The last-minute appointment of Ayelet Shaked to the Justice Ministry was Bennett’s payback for Bayit Yehudi’s shabby treatment. Although she has no legal background, Shaked is extremely competent and, aside from creating tensions by seeking to reduce the excessive power of the High Court of Justice, she will one hopes curtail the control over the rabbinate sought by Shas.
There is considerable disgust with the negative moral implications of appointing Shas leader Arye Deri, a convicted felon, as a minister. Fortunately, public outrage and petitions precluded him from obtaining the Interior Ministry which he coveted and had controlled when he was indicted. But it still shames us that such a person could be appointed as religious services minister as well as economy minister.
In terms of actual policy, the principal rage against Netanyahu is in relation to issues of state and religion. The retraction of the decision to criminalize and jail haredim refusing to partake in the draft by 2017 was commendable, as this type of coercion was an obstacle to progress and, if implemented, would merely have transformed our jails into yeshivot and radicalized haredi opposition to the draft.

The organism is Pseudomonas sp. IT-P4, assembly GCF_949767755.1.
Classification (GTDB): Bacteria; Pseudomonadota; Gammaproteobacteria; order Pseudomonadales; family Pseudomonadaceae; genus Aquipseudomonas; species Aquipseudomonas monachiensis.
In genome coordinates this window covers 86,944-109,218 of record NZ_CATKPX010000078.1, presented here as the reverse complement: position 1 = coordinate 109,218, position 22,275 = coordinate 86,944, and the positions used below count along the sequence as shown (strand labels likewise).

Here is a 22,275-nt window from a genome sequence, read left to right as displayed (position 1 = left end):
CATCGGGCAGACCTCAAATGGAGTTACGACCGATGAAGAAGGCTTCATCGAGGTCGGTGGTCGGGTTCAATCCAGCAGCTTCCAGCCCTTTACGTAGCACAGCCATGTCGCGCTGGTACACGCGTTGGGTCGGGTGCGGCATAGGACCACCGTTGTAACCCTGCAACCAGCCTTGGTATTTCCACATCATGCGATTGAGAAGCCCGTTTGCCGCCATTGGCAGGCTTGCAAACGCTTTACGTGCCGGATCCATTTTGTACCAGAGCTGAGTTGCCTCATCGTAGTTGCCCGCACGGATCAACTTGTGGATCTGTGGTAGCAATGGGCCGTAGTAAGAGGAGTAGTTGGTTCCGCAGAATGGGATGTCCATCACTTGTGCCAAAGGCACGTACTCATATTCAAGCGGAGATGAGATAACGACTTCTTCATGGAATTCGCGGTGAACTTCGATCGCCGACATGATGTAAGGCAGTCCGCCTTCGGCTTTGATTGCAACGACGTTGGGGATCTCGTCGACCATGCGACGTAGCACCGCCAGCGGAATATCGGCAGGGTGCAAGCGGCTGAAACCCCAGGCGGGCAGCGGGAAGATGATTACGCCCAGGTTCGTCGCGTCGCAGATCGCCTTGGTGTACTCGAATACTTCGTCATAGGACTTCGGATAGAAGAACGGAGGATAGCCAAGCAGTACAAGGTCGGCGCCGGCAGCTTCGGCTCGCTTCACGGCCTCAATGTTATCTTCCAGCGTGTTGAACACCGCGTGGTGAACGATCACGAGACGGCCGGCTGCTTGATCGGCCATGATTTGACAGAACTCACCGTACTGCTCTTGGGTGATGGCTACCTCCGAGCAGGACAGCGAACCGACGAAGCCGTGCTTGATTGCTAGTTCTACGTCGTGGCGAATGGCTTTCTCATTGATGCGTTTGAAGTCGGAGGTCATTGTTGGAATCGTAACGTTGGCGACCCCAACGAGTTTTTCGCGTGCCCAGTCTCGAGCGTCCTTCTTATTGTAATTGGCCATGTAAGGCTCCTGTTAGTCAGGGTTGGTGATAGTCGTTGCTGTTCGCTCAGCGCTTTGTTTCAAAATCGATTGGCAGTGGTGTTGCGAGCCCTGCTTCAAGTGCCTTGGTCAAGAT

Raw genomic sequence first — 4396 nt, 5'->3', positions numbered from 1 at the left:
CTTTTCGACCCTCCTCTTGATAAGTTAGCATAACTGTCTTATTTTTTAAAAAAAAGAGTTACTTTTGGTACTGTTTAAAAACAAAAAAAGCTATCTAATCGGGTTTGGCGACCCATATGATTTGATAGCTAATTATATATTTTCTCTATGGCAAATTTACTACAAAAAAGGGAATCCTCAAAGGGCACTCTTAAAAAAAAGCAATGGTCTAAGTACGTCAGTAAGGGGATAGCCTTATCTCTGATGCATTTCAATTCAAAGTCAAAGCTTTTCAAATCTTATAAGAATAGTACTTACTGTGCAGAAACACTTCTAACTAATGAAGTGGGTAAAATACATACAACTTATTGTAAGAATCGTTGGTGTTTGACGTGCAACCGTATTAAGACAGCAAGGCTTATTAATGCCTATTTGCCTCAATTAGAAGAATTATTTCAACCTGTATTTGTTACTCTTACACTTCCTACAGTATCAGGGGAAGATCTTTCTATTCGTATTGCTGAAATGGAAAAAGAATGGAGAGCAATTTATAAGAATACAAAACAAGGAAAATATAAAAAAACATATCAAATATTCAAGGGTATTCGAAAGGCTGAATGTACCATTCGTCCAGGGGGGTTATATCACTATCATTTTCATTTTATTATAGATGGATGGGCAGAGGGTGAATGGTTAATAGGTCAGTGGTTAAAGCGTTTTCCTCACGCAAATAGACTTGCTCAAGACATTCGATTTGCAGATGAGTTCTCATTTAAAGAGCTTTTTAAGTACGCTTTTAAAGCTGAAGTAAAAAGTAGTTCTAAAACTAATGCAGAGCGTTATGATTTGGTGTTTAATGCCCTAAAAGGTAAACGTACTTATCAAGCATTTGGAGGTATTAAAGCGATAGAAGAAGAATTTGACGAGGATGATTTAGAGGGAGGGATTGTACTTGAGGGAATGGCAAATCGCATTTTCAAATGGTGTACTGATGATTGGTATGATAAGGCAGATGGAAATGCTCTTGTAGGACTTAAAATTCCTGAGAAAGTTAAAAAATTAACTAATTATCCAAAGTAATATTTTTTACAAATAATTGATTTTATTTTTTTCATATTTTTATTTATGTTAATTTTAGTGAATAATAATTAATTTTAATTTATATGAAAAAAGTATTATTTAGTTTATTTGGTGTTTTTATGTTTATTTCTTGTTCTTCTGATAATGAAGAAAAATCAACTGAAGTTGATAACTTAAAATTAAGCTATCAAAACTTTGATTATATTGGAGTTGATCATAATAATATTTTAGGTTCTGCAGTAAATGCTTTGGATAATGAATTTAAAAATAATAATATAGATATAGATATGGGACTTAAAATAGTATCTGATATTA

However, Netanyahu has capitulated to other haredi demands and effectively totally displaced the Zionist Bayit Yehudi in the religious and rabbinical arena with the haredim.
Setting aside the pros and cons of the massive increase in funding to haredi institutions, the abrogation of financial penalties to yeshivot not fulfilling quotas for the draft will only encourage indolence.
The decision that state-sponsored haredi educational institutions are no longer required to incorporate a core curriculum – a crucial element enabling graduates from yeshivot to obtain employment – is also highly retrograde.